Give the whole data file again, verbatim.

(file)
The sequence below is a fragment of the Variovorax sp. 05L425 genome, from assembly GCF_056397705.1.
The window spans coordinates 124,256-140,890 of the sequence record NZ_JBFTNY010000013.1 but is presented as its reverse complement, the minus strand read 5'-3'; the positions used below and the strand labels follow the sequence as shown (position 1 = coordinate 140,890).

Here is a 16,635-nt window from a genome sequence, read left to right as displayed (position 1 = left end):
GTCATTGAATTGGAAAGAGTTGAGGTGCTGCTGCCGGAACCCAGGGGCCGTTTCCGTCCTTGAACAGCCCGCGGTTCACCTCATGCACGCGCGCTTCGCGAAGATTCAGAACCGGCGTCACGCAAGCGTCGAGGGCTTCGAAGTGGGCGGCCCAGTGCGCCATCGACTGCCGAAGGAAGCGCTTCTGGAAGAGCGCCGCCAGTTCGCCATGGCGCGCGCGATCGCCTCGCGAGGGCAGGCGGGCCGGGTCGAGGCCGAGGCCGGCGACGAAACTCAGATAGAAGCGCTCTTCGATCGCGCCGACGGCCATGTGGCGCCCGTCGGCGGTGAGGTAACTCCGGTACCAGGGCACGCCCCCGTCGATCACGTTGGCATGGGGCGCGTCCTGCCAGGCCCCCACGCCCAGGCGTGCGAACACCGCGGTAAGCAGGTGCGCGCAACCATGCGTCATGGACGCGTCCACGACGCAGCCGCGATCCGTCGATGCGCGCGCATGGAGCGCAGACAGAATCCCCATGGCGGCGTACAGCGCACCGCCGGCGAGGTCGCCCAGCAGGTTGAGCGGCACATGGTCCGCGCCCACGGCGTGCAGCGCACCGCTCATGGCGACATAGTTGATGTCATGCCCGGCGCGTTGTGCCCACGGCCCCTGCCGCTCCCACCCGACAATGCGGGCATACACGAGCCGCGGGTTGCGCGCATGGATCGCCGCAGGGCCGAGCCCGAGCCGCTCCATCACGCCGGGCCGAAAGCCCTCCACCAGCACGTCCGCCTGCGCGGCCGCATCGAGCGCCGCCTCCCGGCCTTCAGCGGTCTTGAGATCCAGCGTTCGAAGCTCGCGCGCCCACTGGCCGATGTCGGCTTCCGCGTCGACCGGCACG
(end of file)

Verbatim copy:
The sequence below is a fragment of the Variovorax sp. 05L425 genome, from assembly GCF_056397705.1.
The window spans coordinates 124,256-140,890 of the sequence record NZ_JBFTNY010000013.1 but is presented as its reverse complement, the minus strand read 5'-3'; the positions used below and the strand labels follow the sequence as shown (position 1 = coordinate 140,890).

Here is a 16,635-nt window from a genome sequence, read left to right as displayed (position 1 = left end):
GTCATTGAATTGGAAAGAGTTGAGGTGCTGCTGCCGGAACCCAGGGGCCGTTTCCGTCCTTGAACAGCCCGCGGTTCACCTCATGCACGCGCGCTTCGCGAAGATTCAGAACCGGCGTCACGCAAGCGTCGAGGGCTTCGAAGTGGGCGGCCCAGTGCGCCATCGACTGCCGAAGGAAGCGCTTCTGGAAGAGCGCCGCCAGTTCGCCATGGCGCGCGCGATCGCCTCGCGAGGGCAGGCGGGCCGGGTCGAGGCCGAGGCCGGCGACGAAACTCAGATAGAAGCGCTCTTCGATCGCGCCGACGGCCATGTGGCGCCCGTCGGCGGTGAGGTAACTCCGGTACCAGGGCACGCCCCCGTCGATCACGTTGGCATGGGGCGCGTCCTGCCAGGCCCCCACGCCCAGGCGTGCGAACACCGCGGTAAGCAGGTGCGCGCAACCATGCGTCATGGACGCGTCCACGACGCAGCCGCGATCCGTCGATGCGCGCGCATGGAGCGCAGACAGAATCCCCATGGCGGCGTACAGCGCACCGCCGGCGAGGTCGCCCAGCAGGTTGAGCGGCACATGGTCCGCGCCCACGGCGTGCAGCGCACCGCTCATGGCGACATAGTTGATGTCATGCCCGGCGCGTTGTGCCCACGGCCCCTGCCGCTCCCACCCGACAATGCGGGCATACACGAGCCGCGGGTTGCGCGCATGGATCGCCGCAGGGCCGAGCCCGAGCCGCTCCATCACGCCGGGCCGAAAGCCCTCCACCAGCACGTCCGCCTGCGCGGCCGCATCGAGCGCCGCCTCCCGGCCTTCAGCGGTCTTGAGATCCAGCGTTCGAAGCTCGCGCGCCCACTGGCCGATGTCGGCTTCCGCGTCGACCGGCACG